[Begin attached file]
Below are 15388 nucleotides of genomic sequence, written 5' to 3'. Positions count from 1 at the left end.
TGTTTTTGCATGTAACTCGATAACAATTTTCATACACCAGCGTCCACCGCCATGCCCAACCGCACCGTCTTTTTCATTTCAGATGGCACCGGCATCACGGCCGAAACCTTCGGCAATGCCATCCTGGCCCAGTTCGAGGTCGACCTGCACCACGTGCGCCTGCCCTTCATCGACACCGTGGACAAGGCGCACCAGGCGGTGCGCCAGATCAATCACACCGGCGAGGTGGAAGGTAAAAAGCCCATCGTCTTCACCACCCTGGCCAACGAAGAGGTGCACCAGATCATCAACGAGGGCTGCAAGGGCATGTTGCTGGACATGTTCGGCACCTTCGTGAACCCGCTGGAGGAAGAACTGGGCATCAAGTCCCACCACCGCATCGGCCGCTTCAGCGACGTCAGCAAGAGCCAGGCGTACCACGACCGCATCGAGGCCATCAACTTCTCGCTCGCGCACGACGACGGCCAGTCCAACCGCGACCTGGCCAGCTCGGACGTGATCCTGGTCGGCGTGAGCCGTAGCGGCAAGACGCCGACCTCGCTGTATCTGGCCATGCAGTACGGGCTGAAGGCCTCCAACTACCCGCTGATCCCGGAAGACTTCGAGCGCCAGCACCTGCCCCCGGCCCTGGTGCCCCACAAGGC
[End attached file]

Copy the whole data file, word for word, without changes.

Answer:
Below are 15388 nucleotides of genomic sequence, written 5' to 3'. Positions count from 1 at the left end.
TGTTTTTGCATGTAACTCGATAACAATTTTCATACACCAGCGTCCACCGCCATGCCCAACCGCACCGTCTTTTTCATTTCAGATGGCACCGGCATCACGGCCGAAACCTTCGGCAATGCCATCCTGGCCCAGTTCGAGGTCGACCTGCACCACGTGCGCCTGCCCTTCATCGACACCGTGGACAAGGCGCACCAGGCGGTGCGCCAGATCAATCACACCGGCGAGGTGGAAGGTAAAAAGCCCATCGTCTTCACCACCCTGGCCAACGAAGAGGTGCACCAGATCATCAACGAGGGCTGCAAGGGCATGTTGCTGGACATGTTCGGCACCTTCGTGAACCCGCTGGAGGAAGAACTGGGCATCAAGTCCCACCACCGCATCGGCCGCTTCAGCGACGTCAGCAAGAGCCAGGCGTACCACGACCGCATCGAGGCCATCAACTTCTCGCTCGCGCACGACGACGGCCAGTCCAACCGCGACCTGGCCAGCTCGGACGTGATCCTGGTCGGCGTGAGCCGTAGCGGCAAGACGCCGACCTCGCTGTATCTGGCCATGCAGTACGGGCTGAAGGCCTCCAACTACCCGCTGATCCCGGAAGACTTCGAGCGCCAGCACCTGCCCCCGGCCCTGGTGCCCCACAAGGC